# Multicollinearity - A Bit of Maths Behind Why It is a Problem (Part 1)

** Published:**

In simple terms, we could define collinearity as a condition where two variables are highly correlated (positively / negatively). When there are more than two variables, it’s sometimes referred as multicollinearity.

In regression settings, this multicollinearity is not necessarily an issue when we only care about the model’s prediction. However, it could introduce a critical issue when we’re trying to draw insights (based on the estimated coefficients) from the model.

The next question would be in what context this multicollinearity could introduce a problem? I’m going to discuss this in its maths point of view.

```
Notes
X' denotes the transpose of matrix X
inv(X) denotes the inverse of matrix X
```

## Derivation of the Betas Estimating Equation

Recall that we can leverage the following estimating equation to compute the coefficients (weights). Let’s refer the coefficient as `beta`

.

`beta = inv(X' X) X' Y`

`X: matrix of variables`

`Y: matrix of actual response`

I’m not going to write down how to derive the above formula in a detail manner. However, let’s take a look at the basic idea of it.

Suppose that we have a train data consisting of two regressors (`P`

and `Q`

) and a target value (`y`

). Our goal is to fit the model that yields the best estimate of the beta coefficients (`beta_0, beta_1, beta_2`

).

`y = beta_0 + beta_1 * P + beta_2 * Q + error`

Let’s create the matrix form for each element of the above multiple regression formula.

```
Y
[y0]
[y1]
[..]
[yn]
BETA
[beta_0]
[beta_1]
[beta_2]
X
[1 P0 Q0]
[1 P1 Q1]
[. . .]
[1 Pn Qn]
```

The first column of the variables vector `X`

is consists of all one because we got the intercept (`beta_0`

) here. If we multiple `X`

and `BETA`

, it should yield the following.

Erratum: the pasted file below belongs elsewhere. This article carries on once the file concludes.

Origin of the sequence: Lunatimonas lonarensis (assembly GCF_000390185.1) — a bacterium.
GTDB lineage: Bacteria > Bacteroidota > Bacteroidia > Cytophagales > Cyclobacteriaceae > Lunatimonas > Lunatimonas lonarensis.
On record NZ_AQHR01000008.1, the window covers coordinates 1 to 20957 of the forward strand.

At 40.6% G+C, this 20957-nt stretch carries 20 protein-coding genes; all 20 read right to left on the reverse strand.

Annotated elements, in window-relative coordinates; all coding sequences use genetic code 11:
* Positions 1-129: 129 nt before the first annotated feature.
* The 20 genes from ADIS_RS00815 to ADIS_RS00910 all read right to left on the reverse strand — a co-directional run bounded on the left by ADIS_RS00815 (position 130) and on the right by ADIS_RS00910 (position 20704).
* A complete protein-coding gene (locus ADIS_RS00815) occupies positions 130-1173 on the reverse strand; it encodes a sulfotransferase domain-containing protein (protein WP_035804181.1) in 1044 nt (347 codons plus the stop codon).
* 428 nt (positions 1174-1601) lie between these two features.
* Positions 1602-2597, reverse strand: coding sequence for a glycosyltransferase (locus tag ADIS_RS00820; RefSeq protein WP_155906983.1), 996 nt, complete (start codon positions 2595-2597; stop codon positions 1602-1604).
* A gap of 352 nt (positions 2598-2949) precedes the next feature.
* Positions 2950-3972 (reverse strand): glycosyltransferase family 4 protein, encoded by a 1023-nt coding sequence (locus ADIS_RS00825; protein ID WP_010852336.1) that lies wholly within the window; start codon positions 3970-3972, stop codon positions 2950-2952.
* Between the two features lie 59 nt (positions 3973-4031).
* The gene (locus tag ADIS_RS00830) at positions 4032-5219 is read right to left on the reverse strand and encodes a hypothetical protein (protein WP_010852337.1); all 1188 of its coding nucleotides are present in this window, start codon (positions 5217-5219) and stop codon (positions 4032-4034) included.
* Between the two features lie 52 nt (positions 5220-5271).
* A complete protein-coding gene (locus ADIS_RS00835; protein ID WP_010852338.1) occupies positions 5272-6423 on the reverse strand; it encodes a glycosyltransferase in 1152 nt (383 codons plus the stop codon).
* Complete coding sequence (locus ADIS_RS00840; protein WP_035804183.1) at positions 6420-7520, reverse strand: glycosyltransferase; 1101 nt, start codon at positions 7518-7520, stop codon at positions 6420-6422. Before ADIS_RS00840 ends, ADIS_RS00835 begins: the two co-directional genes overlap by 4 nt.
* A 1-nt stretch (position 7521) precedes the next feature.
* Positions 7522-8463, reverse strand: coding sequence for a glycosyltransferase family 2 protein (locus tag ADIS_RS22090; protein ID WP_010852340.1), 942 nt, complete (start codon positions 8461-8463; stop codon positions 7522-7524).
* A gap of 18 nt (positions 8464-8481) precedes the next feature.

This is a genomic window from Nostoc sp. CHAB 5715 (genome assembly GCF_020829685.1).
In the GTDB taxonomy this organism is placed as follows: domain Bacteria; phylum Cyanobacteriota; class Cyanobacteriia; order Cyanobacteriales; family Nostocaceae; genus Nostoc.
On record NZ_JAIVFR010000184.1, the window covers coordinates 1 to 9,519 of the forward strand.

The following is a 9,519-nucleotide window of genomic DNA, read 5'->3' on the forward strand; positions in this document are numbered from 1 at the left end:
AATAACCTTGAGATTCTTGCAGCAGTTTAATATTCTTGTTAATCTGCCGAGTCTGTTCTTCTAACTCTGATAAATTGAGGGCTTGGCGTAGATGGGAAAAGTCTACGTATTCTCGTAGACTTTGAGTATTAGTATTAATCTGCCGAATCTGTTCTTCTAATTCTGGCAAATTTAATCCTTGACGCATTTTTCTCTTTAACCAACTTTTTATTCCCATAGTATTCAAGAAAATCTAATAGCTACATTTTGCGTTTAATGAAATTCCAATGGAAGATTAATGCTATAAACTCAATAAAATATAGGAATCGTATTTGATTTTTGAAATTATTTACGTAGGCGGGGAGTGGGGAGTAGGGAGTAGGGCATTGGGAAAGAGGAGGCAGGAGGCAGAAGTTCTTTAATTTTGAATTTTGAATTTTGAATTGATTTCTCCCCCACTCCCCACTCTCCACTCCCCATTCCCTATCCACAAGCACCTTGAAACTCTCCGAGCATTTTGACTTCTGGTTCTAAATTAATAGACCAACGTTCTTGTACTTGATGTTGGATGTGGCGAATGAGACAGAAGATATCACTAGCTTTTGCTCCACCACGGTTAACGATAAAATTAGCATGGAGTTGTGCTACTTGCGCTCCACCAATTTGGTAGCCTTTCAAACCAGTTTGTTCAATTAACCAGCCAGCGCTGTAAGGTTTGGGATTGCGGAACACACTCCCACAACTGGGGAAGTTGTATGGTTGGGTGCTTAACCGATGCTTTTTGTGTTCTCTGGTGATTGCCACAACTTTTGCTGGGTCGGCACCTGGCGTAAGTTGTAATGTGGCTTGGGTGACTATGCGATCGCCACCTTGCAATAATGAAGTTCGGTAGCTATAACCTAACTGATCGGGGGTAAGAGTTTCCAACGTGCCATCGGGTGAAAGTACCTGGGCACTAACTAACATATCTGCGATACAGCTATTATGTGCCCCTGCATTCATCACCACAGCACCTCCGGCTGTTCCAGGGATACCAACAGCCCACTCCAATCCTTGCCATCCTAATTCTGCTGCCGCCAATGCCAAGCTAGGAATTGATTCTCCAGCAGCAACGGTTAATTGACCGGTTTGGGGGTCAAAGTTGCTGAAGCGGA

```
X . BETA
[beta_0 + P0 * beta_1 + Q0 * beta_2]
[beta_0 + P1 * beta_1 + Q1 * beta_2]
[. . . . . . . . . . . . . . . . .]
[beta_0 + Pn * beta_1 + Qn * beta_2]
```

We’re going to leverage the ordinary least square to search for the optimal beta coefficient. Simply put, we’re going to minimise the sum of squared error (actual response - predicted response) across the whole data points.

Since `e = Y - (X BETA)`

and `MSE = 1/n * SUM[(e)^2]`

, the matrix form of the MSE would be look like the following.

`MSE = 1/n * ( e' e ) where e is a matrix`

Using the above MSE matrix form, we may expand it by replacing **e** with `Y - (X BETA)`

. You can try to do it by yourself.

We should come to the following result afterwards.

`MSE = 1/n * (Y' Y - 2 BETA' X' Y + BETA' X' (X BETA))`

The final task would be to minimise the above MSE. We could accomplish this by finding the estimated beta coefficients that minimise the above MSE.

It’s pretty simple, however. We just need to find the zero gradient of the MSE with respect to `BETA`

(first derivation of the MSE with respect to `BETA`

).

If you calculate it carefully, the derivative of the MSE should be `2/n * (X' (X BETA) - X' Y)`

.

Setting the gradient to zero yields `BETA = inv(X' X) X' Y`

.

The above formula **estimates** the beta coefficients.

## What’s the Problem?

Based on `BETA = inv(X' X) X' Y`

, we know that it would be a problem if the square matrix `(X' X)`